August 16, 2019

New Ohio Budget Bill Gives to Many and Takes from Ohio Lawyers & Lobbyists

by Katherine R. Dodson, Terrence A. Grady & Associates Co., LPA

On July 18, the Ohio Legislature just passed and Governor DeWine signed its Budget Bill (H.B. 166) and left out Ohio’s self-employed lawyers and lobbyists from the popular business income deduction.

This Budget Bill included many significant changes to Ohio’s taxes, including an expansion of the nexus standards for Ohio’s sales and use taxes, a reduction of individual income tax rates and changes to Ohio’s business tax credits/deductions. Most surprising, however, was the targeted exclusion of the very popular business tax deduction for Ohio’s lawyers and lobbyists.

Prior to the new Budget Bill, Ohio’s self-employed lawyers and lobbyists could potentially exclude up to $250,000 of their income arising from their business pursuant to Ohio’s business tax deduction. With the passage of H.B. 166, however, and beginning in tax year 2020, these same Ohio lawyers and lobbyists will be left in the cold and no longer able to utilize this popular deduction. This change arises through the revisions to Ohio Revised Code Section 5747.01, which adds a new limitation to the business income deduction for only “eligible business income.” The Bill specifically excludes income arising from businesses that perform specified legal services and/or lobbying services.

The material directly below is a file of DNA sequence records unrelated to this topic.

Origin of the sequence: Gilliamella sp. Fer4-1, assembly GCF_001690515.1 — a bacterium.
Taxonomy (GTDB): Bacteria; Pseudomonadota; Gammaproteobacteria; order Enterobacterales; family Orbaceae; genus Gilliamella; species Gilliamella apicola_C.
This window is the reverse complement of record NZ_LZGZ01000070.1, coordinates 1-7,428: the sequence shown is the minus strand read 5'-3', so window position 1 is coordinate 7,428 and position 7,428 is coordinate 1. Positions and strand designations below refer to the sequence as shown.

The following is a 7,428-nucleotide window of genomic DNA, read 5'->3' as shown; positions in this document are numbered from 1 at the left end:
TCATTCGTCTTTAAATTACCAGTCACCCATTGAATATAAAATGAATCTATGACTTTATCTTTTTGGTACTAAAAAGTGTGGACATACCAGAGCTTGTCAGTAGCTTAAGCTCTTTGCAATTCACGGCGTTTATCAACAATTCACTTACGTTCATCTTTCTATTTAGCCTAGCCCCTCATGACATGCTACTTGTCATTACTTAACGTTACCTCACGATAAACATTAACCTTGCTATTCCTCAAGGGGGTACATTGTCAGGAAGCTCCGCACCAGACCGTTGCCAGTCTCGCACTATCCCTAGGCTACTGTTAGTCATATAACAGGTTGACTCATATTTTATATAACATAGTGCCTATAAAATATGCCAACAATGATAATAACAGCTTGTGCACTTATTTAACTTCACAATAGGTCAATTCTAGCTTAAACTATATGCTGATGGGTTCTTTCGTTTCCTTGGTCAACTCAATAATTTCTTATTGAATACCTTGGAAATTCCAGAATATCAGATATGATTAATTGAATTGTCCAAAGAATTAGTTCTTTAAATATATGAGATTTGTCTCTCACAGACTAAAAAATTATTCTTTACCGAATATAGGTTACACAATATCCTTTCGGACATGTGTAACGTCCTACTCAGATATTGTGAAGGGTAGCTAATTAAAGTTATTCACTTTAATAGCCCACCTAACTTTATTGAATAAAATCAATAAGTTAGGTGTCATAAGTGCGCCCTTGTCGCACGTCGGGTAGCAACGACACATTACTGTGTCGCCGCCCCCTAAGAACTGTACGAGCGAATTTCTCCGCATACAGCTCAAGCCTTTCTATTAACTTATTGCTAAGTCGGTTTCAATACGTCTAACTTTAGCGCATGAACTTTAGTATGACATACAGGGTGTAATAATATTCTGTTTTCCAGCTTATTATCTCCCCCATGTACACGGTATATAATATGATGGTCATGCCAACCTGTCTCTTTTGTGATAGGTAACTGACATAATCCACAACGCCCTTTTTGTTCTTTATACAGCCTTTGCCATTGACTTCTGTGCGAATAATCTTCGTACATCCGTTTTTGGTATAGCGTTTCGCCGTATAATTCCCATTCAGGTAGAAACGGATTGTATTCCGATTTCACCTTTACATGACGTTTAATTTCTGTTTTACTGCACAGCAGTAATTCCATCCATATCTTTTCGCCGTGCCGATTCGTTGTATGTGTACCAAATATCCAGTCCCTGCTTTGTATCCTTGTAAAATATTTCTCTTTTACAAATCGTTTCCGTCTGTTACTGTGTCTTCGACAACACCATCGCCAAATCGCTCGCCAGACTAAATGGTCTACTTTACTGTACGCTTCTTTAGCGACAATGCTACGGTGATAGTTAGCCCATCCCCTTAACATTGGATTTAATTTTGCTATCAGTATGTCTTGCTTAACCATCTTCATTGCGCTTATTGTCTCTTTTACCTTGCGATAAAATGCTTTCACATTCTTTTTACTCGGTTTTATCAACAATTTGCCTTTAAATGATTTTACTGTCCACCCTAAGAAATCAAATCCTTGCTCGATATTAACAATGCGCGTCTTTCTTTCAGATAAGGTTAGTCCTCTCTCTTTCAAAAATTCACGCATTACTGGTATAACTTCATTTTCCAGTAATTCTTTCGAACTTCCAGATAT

In its infancy, this new Budget Bill challenges our protections under the Equal Protection Clause of the U.S. Constitution and calls for a very careful review of the Ohio Legislature’s basis for excluding lawyers and lobbyists from the Ohio business income deduction. Fortunately, this new tax does not take effect until tax year 2020. Accordingly, there is still time to review and potentially challenge the constitutionality of this new provision.


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